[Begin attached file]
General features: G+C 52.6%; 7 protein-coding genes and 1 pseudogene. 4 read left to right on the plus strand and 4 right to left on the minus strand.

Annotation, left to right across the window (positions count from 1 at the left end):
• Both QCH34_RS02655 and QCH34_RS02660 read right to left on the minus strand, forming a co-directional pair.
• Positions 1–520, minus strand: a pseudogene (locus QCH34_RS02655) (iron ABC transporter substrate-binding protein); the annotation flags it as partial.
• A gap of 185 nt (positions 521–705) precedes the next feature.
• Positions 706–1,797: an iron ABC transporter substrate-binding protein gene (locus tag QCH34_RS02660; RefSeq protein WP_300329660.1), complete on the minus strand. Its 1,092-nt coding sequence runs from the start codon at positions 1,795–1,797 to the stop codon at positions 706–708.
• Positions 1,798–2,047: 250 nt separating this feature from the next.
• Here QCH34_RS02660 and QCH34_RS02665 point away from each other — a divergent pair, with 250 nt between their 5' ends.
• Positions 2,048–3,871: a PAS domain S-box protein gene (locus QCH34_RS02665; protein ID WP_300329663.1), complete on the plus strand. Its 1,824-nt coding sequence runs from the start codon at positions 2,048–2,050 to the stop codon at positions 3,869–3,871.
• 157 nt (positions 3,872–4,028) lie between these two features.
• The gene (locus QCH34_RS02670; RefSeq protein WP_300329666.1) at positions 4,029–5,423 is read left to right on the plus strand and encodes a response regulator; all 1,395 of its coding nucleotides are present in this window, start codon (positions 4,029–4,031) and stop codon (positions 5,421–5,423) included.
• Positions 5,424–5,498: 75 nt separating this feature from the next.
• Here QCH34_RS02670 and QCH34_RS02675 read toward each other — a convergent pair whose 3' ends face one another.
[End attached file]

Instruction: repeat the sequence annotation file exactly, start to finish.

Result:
General features: G+C 52.6%; 7 protein-coding genes and 1 pseudogene. 4 read left to right on the plus strand and 4 right to left on the minus strand.

Annotation, left to right across the window (positions count from 1 at the left end):
• Both QCH34_RS02655 and QCH34_RS02660 read right to left on the minus strand, forming a co-directional pair.
• Positions 1–520, minus strand: a pseudogene (locus QCH34_RS02655) (iron ABC transporter substrate-binding protein); the annotation flags it as partial.
• A gap of 185 nt (positions 521–705) precedes the next feature.
• Positions 706–1,797: an iron ABC transporter substrate-binding protein gene (locus tag QCH34_RS02660; RefSeq protein WP_300329660.1), complete on the minus strand. Its 1,092-nt coding sequence runs from the start codon at positions 1,795–1,797 to the stop codon at positions 706–708.
• Positions 1,798–2,047: 250 nt separating this feature from the next.
• Here QCH34_RS02660 and QCH34_RS02665 point away from each other — a divergent pair, with 250 nt between their 5' ends.
• Positions 2,048–3,871: a PAS domain S-box protein gene (locus QCH34_RS02665; protein ID WP_300329663.1), complete on the plus strand. Its 1,824-nt coding sequence runs from the start codon at positions 2,048–2,050 to the stop codon at positions 3,869–3,871.
• 157 nt (positions 3,872–4,028) lie between these two features.
• The gene (locus QCH34_RS02670; RefSeq protein WP_300329666.1) at positions 4,029–5,423 is read left to right on the plus strand and encodes a response regulator; all 1,395 of its coding nucleotides are present in this window, start codon (positions 4,029–4,031) and stop codon (positions 5,421–5,423) included.
• Positions 5,424–5,498: 75 nt separating this feature from the next.
• Here QCH34_RS02670 and QCH34_RS02675 read toward each other — a convergent pair whose 3' ends face one another.